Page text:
Human trafficking is the fastest-growing and second-largest criminal industry in the world, generating roughly $150.2 billion worldwide. Global estimates from the International Labor Organization (ILO) indicate that 160 million children between 5-17 years old were engaged in child labor in 2021 an increase of 8.4 million children in child labor in the last four years. According to author Lucas Moore â€œForced labor trafficking is when people are employed to perform work against their will, with some sort of threat motivating them to perform. Victims of trafficking are often deceived into working, manipulated with violence, left in poverty due to debts owed, or imprisoned. Victims might have their passports revoked, or be told they will be reported to the government as illegal immigrants if they do not work—recent immigrants are sometimes targeted for this very reason. Other victims are manipulated into labor because of threats made to their family members.”
Do you know how your favorite goods are made? Although we want to help, it’s easy to feel powerless to stop these grave abuses against women, children, and men. Human trafficking thrives in secrecy, yet it still touches many facets of our lives. Every day, we have a choice to interrupt human trafficking schemes and fight for the rights of all people. This is because many common products — from the lamp in your living room to the table in your office — could be made by people who are not earning a living wage.
Items you use every day may be produced by child or forced labor.
Conscious consumerism — sometimes called ethical consumerism or conscientious consumerism — is shopping in ways one believes makes a positive social, environmental, or economic impact.
Let’s take Mianzi Butterfly Chair as an example. The lifecycle of this beautiful award-winning chair starts as a grass-bamboo, growing in the rural regions of India. Local farmers are provided with training to have better control over the successful growth and harvest of Bamboo organically. This helps the local farmers to ensure that they keep their land fertile and do not lose their time and money with unhealthy produce.
There are 16 species of bamboo that are commercially available in India and each species has their individual characteristics and are used for a different purpose. The selection of the right variety of Bamboo in consideration of the product being designed is essential. For structural sections of the butterfly chair, Bambusa Bambos and Bambusa Strictus are used. These bamboos now go through a series of patented processing methods and are hand-engineered precisely in accordance with the design. These chairs are zero waste and compostable.
All the heritage artisans who work on this chair are provided with an inspiring atmosphere to work in. They work eight-hour shifts with three breaks and paid weekends off. Apart from that, they get all the facilities and extra activities like trips in line with humanitarian ethical manufacturing practices and fairtrade. Further, 50% of the employees are women and get equal wages. This is how a brand does not swallow the lion’s share of the profit but shares it with the makers. Mianzi Butterfly chair is a live example of a product being not only avant-garde in design and aesthetics but being sustainable and ethical as well.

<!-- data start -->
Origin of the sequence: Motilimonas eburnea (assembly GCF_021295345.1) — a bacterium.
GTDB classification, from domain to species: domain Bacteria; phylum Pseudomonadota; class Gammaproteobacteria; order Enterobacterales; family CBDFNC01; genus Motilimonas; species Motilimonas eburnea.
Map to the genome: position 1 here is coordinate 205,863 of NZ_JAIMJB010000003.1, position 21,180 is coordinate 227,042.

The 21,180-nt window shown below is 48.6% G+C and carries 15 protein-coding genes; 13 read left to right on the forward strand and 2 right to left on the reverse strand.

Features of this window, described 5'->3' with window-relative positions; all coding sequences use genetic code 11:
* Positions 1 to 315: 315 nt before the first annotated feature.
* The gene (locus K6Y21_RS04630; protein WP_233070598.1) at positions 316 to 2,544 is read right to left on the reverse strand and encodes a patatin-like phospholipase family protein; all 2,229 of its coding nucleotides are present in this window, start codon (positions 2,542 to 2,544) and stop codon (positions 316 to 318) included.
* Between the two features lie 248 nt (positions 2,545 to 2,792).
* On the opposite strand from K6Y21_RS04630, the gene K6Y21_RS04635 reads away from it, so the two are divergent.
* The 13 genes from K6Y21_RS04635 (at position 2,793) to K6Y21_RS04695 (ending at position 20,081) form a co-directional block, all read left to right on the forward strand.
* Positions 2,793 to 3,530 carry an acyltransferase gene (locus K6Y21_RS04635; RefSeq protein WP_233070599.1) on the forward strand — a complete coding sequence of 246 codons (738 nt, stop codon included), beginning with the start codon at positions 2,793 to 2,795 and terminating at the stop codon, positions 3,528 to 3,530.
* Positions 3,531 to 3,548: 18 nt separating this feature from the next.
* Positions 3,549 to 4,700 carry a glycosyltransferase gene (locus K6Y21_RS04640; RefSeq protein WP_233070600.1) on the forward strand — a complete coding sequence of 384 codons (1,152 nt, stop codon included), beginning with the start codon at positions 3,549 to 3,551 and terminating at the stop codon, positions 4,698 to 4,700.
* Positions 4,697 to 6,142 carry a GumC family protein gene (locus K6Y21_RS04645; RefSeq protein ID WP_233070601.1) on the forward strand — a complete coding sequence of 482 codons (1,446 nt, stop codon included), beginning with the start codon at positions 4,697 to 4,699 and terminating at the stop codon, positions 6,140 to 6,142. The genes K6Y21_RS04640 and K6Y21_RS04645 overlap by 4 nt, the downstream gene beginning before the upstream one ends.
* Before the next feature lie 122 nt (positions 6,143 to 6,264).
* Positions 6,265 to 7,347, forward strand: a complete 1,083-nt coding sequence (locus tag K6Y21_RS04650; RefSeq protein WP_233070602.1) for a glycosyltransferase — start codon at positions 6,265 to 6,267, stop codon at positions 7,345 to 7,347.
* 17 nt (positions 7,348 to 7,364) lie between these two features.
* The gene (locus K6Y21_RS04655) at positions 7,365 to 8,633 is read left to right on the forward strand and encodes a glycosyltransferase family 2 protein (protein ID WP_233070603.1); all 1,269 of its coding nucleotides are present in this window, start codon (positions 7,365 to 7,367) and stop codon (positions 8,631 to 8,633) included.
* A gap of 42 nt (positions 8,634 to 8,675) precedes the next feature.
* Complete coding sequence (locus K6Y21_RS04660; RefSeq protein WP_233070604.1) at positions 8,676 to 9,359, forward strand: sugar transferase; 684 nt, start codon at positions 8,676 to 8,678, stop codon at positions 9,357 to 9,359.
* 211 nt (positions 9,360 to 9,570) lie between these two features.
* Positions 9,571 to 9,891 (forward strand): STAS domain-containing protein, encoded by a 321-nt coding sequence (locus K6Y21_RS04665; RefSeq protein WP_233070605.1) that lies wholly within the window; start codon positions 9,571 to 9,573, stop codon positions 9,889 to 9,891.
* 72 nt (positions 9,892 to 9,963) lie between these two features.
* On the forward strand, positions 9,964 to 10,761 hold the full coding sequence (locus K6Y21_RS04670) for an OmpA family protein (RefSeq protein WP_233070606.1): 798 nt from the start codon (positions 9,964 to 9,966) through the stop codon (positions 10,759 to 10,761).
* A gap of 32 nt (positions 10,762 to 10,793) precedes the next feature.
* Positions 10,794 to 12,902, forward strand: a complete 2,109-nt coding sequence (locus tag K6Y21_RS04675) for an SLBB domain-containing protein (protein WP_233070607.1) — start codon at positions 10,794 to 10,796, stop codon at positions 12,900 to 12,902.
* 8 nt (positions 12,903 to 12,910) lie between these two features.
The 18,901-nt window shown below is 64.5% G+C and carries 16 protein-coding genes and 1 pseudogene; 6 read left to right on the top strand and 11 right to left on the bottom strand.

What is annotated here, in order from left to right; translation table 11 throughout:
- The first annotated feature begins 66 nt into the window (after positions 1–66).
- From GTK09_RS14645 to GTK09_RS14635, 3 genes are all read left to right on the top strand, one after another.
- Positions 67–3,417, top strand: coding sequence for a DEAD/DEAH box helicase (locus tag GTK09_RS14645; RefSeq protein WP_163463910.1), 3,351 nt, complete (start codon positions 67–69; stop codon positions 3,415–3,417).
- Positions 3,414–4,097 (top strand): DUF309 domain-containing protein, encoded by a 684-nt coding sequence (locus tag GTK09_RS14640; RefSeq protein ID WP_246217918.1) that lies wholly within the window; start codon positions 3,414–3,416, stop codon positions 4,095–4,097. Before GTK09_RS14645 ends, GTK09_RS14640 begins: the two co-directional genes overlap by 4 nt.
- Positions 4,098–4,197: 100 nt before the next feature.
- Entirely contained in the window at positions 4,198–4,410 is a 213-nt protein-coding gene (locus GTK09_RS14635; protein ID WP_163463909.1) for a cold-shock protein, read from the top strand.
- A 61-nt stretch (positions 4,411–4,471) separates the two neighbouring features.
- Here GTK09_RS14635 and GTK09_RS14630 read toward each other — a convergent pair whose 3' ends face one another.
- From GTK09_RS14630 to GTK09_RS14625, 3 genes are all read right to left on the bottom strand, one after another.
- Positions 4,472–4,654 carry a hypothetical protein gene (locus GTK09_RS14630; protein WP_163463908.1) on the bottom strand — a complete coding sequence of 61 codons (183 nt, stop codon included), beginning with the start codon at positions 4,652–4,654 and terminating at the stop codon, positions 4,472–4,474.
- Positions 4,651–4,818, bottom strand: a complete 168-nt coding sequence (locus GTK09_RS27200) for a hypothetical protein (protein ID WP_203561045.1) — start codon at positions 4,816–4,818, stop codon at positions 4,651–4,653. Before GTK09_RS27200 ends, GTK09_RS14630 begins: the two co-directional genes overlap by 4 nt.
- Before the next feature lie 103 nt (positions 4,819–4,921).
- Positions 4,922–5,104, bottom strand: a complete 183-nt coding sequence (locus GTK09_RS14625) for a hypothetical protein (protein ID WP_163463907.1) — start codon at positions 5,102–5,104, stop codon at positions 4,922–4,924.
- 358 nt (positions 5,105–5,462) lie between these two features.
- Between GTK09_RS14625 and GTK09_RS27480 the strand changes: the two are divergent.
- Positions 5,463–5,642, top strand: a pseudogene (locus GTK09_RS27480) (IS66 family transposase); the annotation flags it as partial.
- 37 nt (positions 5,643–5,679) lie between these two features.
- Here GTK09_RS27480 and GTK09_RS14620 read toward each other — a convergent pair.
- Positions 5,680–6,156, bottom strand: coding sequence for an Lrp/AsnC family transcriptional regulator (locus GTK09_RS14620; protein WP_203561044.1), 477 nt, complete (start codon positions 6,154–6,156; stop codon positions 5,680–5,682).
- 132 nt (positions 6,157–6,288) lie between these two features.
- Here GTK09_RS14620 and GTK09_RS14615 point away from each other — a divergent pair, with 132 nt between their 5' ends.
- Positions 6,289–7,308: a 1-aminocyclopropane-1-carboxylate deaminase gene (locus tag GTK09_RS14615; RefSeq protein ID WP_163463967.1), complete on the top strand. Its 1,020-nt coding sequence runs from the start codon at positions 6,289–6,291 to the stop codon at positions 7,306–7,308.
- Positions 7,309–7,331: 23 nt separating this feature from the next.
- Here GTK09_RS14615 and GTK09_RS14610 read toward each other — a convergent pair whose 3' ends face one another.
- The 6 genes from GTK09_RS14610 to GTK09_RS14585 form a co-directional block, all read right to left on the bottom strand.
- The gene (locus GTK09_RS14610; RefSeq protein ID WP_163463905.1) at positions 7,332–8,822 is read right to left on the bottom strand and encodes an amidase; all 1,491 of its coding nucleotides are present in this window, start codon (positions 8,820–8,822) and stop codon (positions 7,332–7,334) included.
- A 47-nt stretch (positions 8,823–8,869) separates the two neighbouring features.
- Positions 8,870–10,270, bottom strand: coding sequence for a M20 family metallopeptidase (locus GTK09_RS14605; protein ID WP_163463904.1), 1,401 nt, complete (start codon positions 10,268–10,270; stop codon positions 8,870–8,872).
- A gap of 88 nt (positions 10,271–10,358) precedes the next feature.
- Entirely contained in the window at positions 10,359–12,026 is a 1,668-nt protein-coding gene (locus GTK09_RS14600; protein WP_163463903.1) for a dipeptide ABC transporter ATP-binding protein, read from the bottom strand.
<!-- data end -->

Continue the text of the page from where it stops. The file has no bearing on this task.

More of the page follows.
What can you do?
Our choices, our actions through centuries have led us to this chaos, this destruction we are stuck in today. And our choices, no matter how small, how inconsequential in their impact they seem, will decide what our future and the future of this planet will be like tomorrow.
- Reducing the number of products you buy.
- When researching what products to buy, consider the environmental and social impact across its whole lifecycle. It’s not only about picking a product that is manufactured sustainably but also about where it will go after it is used. Zero waste or recyclable waste is an important aspect that should not be overlooked. We know this can be tough and requires some extra effort, but there are many brands that make it easy and once you know, you know.
- Before recycling, think if you can repurpose or reuse first
- Try going vegetarian or vegan, at least some of the time, and buy local and organic food if possible
- Walk, cycle or use public transport instead of driving
- Switch to a renewable energy supplier
- Cut out the single-use
- Purchase carbon offsets to reduce or cancel out your carbon footprint.
who care about the effect their money and resources have on the world will continue to evolve—and how their influence over the future of the planet will grow.
We shouldn’t give up on our everyday lifestyle changes that help us socially and environmentally become more aware. We should start by taking small, baby steps and refraining from purchases unless really necessary. Reduction of our consumption is so important. Embracing the consumption process is delightful once we realize the scale of impact: we can collectively make a real difference in every conscious purchase we make. The earth is changing, and it is time we change the way we consume too.